Source Code 
Director: Duncan Jones
Groundhog Day meets… Speed?
Colter Stevens (Jake Gyllenhall) is having a hell of a day. He wakes up on board a Chicago-bound Metra commuter train, and he is no idea how he got there. Worse yet, he appears to be living in someone else’s body. This person, a school teacher named Sean, is sitting across from his good friend Christina (Michelle Monaghan). Everything appears to be business as usual until the train explodes after exactly eight minutes, killing everyone on board. Stevens wakes up in an unfamiliar location and is quickly contacted by Air Force Captain Colleen Goodwin (Vera Farmiga), who briefs him on his situation. Stevens learns that there was a bomb on the train, and that he is being used as part of a secret U.S. Military program to figure out who placed the explosives. He is forced to repeat the same eight minute sequence over and over until he determines who was responsible for the destruction.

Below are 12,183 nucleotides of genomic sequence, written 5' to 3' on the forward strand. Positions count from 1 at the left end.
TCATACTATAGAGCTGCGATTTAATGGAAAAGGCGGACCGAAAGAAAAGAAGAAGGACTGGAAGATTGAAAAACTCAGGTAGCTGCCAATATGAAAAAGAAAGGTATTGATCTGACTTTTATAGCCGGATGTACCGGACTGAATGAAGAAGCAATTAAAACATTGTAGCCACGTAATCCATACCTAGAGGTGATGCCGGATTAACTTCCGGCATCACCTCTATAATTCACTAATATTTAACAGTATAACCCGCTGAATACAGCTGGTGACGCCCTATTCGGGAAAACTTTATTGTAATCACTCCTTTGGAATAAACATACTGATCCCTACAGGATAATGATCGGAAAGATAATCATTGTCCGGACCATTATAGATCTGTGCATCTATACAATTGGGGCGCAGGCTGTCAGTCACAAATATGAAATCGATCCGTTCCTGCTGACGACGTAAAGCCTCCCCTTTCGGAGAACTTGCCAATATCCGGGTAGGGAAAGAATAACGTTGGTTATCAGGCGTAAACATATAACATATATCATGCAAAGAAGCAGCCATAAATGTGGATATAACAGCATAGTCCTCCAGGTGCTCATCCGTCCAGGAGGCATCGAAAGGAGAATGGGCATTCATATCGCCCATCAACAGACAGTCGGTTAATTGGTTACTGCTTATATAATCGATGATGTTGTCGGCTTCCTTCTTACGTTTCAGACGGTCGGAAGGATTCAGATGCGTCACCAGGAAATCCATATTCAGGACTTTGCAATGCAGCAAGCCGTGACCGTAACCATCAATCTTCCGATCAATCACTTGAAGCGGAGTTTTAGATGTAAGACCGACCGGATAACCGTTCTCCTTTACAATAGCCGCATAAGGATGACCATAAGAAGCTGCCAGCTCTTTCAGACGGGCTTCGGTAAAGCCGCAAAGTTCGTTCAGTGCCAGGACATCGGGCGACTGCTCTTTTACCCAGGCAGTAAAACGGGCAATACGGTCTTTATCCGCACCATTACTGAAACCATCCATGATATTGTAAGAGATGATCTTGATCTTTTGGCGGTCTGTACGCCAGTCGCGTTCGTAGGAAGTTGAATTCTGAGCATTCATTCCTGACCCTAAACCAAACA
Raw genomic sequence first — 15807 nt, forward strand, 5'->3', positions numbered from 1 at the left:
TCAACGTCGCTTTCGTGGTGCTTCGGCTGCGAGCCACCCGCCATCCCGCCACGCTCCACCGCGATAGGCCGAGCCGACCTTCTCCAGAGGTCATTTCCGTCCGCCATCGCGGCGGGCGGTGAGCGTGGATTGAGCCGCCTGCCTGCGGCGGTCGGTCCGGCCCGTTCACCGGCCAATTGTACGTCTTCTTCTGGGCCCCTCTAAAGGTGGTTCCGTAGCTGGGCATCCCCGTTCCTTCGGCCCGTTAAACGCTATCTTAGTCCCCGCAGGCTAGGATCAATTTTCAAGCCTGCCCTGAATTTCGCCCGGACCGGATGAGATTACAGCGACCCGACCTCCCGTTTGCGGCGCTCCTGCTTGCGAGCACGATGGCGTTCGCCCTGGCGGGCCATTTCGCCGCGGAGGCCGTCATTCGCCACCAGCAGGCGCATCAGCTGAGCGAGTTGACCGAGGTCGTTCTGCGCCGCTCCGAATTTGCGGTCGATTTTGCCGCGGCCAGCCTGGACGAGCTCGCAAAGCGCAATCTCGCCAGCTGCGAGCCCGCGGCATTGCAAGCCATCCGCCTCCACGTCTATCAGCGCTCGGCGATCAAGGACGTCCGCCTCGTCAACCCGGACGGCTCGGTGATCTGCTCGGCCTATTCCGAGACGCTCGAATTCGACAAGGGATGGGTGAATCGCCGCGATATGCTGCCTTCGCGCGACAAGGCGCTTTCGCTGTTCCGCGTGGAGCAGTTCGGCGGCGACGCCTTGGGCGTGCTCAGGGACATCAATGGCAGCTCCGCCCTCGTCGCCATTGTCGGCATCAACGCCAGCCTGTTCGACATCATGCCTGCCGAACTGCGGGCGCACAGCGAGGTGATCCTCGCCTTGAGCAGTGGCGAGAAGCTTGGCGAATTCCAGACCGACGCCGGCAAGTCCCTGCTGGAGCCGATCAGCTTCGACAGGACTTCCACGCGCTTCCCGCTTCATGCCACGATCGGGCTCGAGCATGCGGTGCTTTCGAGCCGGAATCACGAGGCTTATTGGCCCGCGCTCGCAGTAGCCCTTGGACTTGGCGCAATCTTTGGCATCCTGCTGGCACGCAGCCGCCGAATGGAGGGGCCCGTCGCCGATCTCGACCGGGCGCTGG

Source Code is pretty intense, with several twists and turns amidst the frantic sci-fi thriller pacing. Even though it presents some interesting philosophical and ethical questions, the movie has a mostly benevolent attitude throughout (somewhat similar to The Adjustment Bureau in this regard). There are several moments where one will need to suspend their disbelief, but this is to be expected given the plot premise.
It’s easy to get behind the character of Colter Stevens thanks to a great performance from Gyllenhall. He brings a certain human element to his character, even bringing the laughs during dire moments. Michelle Monaghan does well despite having what is essentially a throwaway role. I was most impressed with Vera Farmiga, who excels despite being on a computer screen during many of her scenes. She is quickly becoming one of my favorite actresses. Jeffrey Wright is also another standout here as the leader of the Source Code program, effortlessly showing he is the man in charge.
I enjoyed Source Code about as much as I enjoyed The Adjustment Bureau, which is to say quite a bit. Duncan Jones’ title digs deeper and is perhaps “smarter” overall but both are a lot of fun. I would have opted for a different ending in Source Code, but it hardly ruined the experience for me. Fast-paced, intelligent and suspenseful, Source Code is one of the better movies to come out this year.